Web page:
27th Conference on Hurricanes and Tropical Meteorology


The Intensity of Wind Gust Underneath Areas of Deep Eyewall Convection in Hurricanes Katrina and Dennis at Landfall

Richard G. Henning, 46th Weather Squadron, Eglin AFB, FL

Hurricanes Ivan (2004), Dennis (2005), Katrina (2005) and Rita (2005) produced extraordinary devastation along the Gulf Coast. This paper examines selected locations on both the immediate coastline and locations along inland bays and waterways, to determine not only the large-scale sustained wind fields and gusts associated with the primary storm vortex tangential flow, but also the localized gusts superimposed onto that mesoscale wind field by convective structures (feeder bands, tornadic MCVs, and elements of the eyewall). The study uses traditional land based observations (along with specially deployed portable stations set up in the path of the storms by Florida International University and the NOAA Hurricane Research Division) as well as interpolations generated by the HURRTRAK RMPRO 2005 software package, along with reconnaissance data (both flight level data and, in particular, GPS dropsondes) and WSR-88D Doppler velocity and reflectivity products.

This paper also uses data from SLOSH model products, as well as FEMA and US Army Corps of Engineer studies (including detailed post-storm analyses dividing the coastline into grid squares) to determine the magnitude and timing of the storm surge at each location. By combining wind and surge, a methodology is established to develop a meteorological timeline of events at each spot. This methodology can then be used to better establish estimations of how much of the damage to a particular property was caused by wind and/or surge, and, often more critically for insurance purposes, the timing of each form of damage.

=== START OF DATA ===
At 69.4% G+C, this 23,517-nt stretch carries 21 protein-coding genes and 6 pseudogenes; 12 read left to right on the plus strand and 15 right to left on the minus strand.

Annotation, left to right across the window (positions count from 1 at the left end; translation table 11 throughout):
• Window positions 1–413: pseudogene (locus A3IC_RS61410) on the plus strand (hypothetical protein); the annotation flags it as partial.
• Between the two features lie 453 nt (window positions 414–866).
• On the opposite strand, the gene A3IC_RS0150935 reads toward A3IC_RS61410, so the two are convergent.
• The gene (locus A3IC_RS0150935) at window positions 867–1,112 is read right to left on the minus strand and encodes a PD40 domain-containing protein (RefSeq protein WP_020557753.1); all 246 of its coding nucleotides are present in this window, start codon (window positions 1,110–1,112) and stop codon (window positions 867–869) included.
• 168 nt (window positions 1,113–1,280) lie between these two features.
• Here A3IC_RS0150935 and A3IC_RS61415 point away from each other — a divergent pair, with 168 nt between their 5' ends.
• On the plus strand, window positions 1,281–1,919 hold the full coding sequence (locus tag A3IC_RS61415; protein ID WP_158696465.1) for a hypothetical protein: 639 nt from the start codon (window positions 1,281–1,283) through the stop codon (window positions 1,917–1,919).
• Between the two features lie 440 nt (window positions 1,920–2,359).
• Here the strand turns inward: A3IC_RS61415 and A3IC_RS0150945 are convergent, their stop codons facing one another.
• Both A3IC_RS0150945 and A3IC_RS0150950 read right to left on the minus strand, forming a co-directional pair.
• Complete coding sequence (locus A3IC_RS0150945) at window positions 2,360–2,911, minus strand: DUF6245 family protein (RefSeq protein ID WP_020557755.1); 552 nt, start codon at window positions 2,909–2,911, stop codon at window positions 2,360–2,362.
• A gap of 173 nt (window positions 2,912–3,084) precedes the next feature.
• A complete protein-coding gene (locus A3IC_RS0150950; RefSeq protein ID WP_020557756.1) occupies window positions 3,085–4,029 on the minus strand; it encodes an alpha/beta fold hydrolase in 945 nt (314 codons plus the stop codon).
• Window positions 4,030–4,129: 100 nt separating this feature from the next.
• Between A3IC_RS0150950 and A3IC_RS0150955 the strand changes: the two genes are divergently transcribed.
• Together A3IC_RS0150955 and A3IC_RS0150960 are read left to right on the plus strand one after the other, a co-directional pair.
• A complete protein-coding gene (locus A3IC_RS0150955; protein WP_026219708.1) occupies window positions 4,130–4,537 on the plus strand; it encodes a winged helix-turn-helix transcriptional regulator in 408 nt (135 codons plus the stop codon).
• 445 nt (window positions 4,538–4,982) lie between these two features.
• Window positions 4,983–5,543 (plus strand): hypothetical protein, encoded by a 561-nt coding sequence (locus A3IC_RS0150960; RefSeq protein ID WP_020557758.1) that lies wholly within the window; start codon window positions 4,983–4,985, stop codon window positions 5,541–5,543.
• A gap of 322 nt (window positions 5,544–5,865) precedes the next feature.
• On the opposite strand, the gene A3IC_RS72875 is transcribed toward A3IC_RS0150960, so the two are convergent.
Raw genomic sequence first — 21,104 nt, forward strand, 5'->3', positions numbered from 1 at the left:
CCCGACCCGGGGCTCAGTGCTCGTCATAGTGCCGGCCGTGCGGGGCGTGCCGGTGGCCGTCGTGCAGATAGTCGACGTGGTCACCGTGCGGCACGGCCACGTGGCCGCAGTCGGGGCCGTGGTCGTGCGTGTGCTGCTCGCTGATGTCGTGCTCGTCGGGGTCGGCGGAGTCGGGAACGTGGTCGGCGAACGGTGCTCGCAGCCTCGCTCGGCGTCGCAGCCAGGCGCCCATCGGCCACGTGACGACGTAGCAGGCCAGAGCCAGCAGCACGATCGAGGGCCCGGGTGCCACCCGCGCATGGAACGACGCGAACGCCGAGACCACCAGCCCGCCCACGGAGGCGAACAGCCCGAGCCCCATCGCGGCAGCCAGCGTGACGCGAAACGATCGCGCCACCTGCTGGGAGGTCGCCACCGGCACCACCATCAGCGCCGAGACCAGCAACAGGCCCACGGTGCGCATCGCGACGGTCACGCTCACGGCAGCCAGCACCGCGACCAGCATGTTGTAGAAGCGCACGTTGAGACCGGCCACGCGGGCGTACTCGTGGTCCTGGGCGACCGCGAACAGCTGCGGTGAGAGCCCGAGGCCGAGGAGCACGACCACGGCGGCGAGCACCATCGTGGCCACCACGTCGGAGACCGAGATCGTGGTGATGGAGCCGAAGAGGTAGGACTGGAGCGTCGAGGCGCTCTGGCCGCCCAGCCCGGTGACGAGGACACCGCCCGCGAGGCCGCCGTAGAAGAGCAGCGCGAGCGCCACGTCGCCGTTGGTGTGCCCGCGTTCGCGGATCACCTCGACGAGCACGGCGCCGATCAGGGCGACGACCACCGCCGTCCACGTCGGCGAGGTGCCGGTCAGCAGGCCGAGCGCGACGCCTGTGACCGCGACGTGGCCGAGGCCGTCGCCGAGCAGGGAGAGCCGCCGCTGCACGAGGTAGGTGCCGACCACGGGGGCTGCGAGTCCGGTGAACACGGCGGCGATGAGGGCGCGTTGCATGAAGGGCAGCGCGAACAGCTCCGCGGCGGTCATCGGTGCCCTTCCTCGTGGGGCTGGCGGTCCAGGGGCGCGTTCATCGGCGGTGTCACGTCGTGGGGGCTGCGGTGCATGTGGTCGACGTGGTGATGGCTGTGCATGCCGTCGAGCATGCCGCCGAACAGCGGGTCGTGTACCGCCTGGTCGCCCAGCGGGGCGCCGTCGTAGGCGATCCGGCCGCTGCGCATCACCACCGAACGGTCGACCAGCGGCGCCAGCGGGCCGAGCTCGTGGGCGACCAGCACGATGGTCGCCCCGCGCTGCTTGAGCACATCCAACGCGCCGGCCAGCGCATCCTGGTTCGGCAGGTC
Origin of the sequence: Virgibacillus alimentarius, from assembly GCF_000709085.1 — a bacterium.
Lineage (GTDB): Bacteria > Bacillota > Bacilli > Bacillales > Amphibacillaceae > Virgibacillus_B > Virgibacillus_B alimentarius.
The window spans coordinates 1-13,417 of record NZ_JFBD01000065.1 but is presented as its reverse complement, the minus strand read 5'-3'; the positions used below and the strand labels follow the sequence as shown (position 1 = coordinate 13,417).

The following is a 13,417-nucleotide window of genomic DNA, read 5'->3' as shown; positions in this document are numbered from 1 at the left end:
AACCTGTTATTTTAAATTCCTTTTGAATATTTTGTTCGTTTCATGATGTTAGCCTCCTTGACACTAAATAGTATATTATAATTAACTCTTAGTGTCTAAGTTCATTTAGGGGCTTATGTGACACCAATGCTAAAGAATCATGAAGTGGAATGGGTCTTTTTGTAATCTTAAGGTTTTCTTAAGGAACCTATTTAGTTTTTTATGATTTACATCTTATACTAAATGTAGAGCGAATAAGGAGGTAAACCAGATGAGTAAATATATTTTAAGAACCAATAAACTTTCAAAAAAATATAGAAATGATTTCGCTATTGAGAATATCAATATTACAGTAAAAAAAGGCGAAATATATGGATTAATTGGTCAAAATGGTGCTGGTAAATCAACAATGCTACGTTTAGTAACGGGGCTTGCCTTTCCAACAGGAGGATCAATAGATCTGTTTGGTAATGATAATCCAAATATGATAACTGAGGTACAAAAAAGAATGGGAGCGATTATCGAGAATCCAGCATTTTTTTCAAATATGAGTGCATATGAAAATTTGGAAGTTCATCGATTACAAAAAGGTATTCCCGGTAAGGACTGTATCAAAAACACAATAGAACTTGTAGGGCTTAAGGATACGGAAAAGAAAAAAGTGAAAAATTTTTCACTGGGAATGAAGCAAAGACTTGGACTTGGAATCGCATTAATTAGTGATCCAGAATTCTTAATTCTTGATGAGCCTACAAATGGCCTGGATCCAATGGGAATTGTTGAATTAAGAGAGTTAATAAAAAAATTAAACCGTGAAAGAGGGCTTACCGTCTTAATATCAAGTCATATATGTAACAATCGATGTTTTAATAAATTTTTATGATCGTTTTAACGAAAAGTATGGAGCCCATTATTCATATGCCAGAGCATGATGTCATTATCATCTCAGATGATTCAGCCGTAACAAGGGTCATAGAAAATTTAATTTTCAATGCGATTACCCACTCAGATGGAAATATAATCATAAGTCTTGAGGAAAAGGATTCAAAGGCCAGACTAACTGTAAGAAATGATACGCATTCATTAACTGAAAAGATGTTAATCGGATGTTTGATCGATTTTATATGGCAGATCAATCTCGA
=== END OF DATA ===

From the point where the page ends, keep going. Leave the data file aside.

Preliminary results show that winds at locations immediately adjacent to the Gulf of Mexico and large inland bodies of water (such as Escambia Bay, Florida and Biloxi Bay, Mississippi) show the effect of the much smaller frictional component of wind speeds over water in the lowest portions of the boundary layer. Very large gradients of wind speed across surprisingly short distances from these locations to those only a mile or less inland, suggest that much of the devastation in beachfront and bay front spots was caused by a combination of both wind and surge. The HURRTRAK software, and manual analyses of reconnaissance and other data sets at specific locations, can yield timelines of the magnitude of wind and surge (and their relative destructive potential) as the storm events unfolded.

extended abstract  Extended Abstract (1.3M)

wrf recording  Recorded presentation

Supplementary URL: http://www.eglin.af.mil/weather/katrina.html

Session 3B, Tropical Cyclone Intensity I
Monday, 24 April 2006, 1:30 PM-3:00 PM, Regency Grand BR 1-3

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